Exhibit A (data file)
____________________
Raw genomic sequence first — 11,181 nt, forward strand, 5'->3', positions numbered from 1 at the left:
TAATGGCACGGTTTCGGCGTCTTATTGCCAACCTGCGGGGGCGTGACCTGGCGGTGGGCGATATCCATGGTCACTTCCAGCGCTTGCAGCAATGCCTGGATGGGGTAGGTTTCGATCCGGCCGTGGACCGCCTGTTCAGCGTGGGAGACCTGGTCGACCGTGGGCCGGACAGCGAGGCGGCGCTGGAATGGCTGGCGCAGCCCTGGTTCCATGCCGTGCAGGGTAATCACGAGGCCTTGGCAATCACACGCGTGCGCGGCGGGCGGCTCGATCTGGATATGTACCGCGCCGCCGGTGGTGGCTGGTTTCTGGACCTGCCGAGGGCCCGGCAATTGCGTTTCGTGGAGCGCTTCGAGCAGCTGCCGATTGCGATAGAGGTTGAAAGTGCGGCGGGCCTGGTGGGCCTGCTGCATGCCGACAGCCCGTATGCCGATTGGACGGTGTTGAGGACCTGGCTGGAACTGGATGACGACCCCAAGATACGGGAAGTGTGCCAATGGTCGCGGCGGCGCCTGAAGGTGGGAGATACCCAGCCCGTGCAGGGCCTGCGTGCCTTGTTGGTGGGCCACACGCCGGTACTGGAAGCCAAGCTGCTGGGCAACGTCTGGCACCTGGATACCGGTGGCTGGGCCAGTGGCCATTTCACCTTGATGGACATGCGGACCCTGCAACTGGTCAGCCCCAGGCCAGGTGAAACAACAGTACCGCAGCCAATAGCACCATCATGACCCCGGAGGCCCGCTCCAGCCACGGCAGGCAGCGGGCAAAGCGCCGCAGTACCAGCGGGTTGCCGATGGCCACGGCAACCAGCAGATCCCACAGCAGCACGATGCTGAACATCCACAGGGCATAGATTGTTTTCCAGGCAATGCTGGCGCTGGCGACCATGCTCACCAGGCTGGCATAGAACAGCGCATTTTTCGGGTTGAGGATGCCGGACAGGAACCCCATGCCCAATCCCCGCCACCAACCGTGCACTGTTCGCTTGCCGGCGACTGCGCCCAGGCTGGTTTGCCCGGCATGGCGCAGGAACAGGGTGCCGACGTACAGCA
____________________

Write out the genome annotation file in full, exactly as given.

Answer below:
Raw genomic sequence first — 11,181 nt, forward strand, 5'->3', positions numbered from 1 at the left:
TAATGGCACGGTTTCGGCGTCTTATTGCCAACCTGCGGGGGCGTGACCTGGCGGTGGGCGATATCCATGGTCACTTCCAGCGCTTGCAGCAATGCCTGGATGGGGTAGGTTTCGATCCGGCCGTGGACCGCCTGTTCAGCGTGGGAGACCTGGTCGACCGTGGGCCGGACAGCGAGGCGGCGCTGGAATGGCTGGCGCAGCCCTGGTTCCATGCCGTGCAGGGTAATCACGAGGCCTTGGCAATCACACGCGTGCGCGGCGGGCGGCTCGATCTGGATATGTACCGCGCCGCCGGTGGTGGCTGGTTTCTGGACCTGCCGAGGGCCCGGCAATTGCGTTTCGTGGAGCGCTTCGAGCAGCTGCCGATTGCGATAGAGGTTGAAAGTGCGGCGGGCCTGGTGGGCCTGCTGCATGCCGACAGCCCGTATGCCGATTGGACGGTGTTGAGGACCTGGCTGGAACTGGATGACGACCCCAAGATACGGGAAGTGTGCCAATGGTCGCGGCGGCGCCTGAAGGTGGGAGATACCCAGCCCGTGCAGGGCCTGCGTGCCTTGTTGGTGGGCCACACGCCGGTACTGGAAGCCAAGCTGCTGGGCAACGTCTGGCACCTGGATACCGGTGGCTGGGCCAGTGGCCATTTCACCTTGATGGACATGCGGACCCTGCAACTGGTCAGCCCCAGGCCAGGTGAAACAACAGTACCGCAGCCAATAGCACCATCATGACCCCGGAGGCCCGCTCCAGCCACGGCAGGCAGCGGGCAAAGCGCCGCAGTACCAGCGGGTTGCCGATGGCCACGGCAACCAGCAGATCCCACAGCAGCACGATGCTGAACATCCACAGGGCATAGATTGTTTTCCAGGCAATGCTGGCGCTGGCGACCATGCTCACCAGGCTGGCATAGAACAGCGCATTTTTCGGGTTGAGGATGCCGGACAGGAACCCCATGCCCAATCCCCGCCACCAACCGTGCACTGTTCGCTTGCCGGCGACTGCGCCCAGGCTGGTTTGCCCGGCATGGCGCAGGAACAGGGTGCCGACGTACAGCA